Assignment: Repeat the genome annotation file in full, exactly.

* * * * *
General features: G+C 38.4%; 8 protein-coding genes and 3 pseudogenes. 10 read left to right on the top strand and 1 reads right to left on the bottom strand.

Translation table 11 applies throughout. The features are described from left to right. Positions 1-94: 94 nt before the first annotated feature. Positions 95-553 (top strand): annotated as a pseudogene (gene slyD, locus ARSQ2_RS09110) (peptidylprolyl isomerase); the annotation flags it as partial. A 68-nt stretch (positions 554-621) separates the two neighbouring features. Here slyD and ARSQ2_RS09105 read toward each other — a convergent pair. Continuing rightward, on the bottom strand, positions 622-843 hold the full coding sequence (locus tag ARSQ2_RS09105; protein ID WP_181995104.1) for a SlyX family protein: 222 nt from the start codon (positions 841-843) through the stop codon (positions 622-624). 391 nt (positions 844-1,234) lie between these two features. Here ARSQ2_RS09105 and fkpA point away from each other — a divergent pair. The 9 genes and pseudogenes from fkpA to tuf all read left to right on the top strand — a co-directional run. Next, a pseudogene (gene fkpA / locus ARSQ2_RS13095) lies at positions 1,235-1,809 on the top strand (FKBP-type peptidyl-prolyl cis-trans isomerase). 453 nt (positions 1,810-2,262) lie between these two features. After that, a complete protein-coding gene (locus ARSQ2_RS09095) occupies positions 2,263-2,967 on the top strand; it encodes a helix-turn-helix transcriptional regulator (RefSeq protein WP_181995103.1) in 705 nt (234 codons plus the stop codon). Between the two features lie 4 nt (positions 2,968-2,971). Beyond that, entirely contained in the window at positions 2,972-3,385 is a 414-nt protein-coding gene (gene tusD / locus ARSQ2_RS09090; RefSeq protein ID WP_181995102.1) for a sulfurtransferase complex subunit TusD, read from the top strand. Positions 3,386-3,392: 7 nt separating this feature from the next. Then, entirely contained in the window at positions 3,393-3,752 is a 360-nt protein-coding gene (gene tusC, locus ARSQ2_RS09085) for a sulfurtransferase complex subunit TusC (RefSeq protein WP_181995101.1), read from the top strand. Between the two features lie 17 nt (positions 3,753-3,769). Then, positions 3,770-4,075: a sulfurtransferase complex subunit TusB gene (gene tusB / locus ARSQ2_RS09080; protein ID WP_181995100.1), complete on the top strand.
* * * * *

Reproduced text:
General features: G+C 38.4%; 8 protein-coding genes and 3 pseudogenes. 10 read left to right on the top strand and 1 reads right to left on the bottom strand.

Translation table 11 applies throughout. The features are described from left to right. Positions 1-94: 94 nt before the first annotated feature. Positions 95-553 (top strand): annotated as a pseudogene (gene slyD, locus ARSQ2_RS09110) (peptidylprolyl isomerase); the annotation flags it as partial. A 68-nt stretch (positions 554-621) separates the two neighbouring features. Here slyD and ARSQ2_RS09105 read toward each other — a convergent pair. Continuing rightward, on the bottom strand, positions 622-843 hold the full coding sequence (locus tag ARSQ2_RS09105; protein ID WP_181995104.1) for a SlyX family protein: 222 nt from the start codon (positions 841-843) through the stop codon (positions 622-624). 391 nt (positions 844-1,234) lie between these two features. Here ARSQ2_RS09105 and fkpA point away from each other — a divergent pair. The 9 genes and pseudogenes from fkpA to tuf all read left to right on the top strand — a co-directional run. Next, a pseudogene (gene fkpA / locus ARSQ2_RS13095) lies at positions 1,235-1,809 on the top strand (FKBP-type peptidyl-prolyl cis-trans isomerase). 453 nt (positions 1,810-2,262) lie between these two features. After that, a complete protein-coding gene (locus ARSQ2_RS09095) occupies positions 2,263-2,967 on the top strand; it encodes a helix-turn-helix transcriptional regulator (RefSeq protein WP_181995103.1) in 705 nt (234 codons plus the stop codon). Between the two features lie 4 nt (positions 2,968-2,971). Beyond that, entirely contained in the window at positions 2,972-3,385 is a 414-nt protein-coding gene (gene tusD / locus ARSQ2_RS09090; RefSeq protein ID WP_181995102.1) for a sulfurtransferase complex subunit TusD, read from the top strand. Positions 3,386-3,392: 7 nt separating this feature from the next. Then, entirely contained in the window at positions 3,393-3,752 is a 360-nt protein-coding gene (gene tusC, locus ARSQ2_RS09085) for a sulfurtransferase complex subunit TusC (RefSeq protein WP_181995101.1), read from the top strand. Between the two features lie 17 nt (positions 3,753-3,769). Then, positions 3,770-4,075: a sulfurtransferase complex subunit TusB gene (gene tusB / locus ARSQ2_RS09080; protein ID WP_181995100.1), complete on the top strand.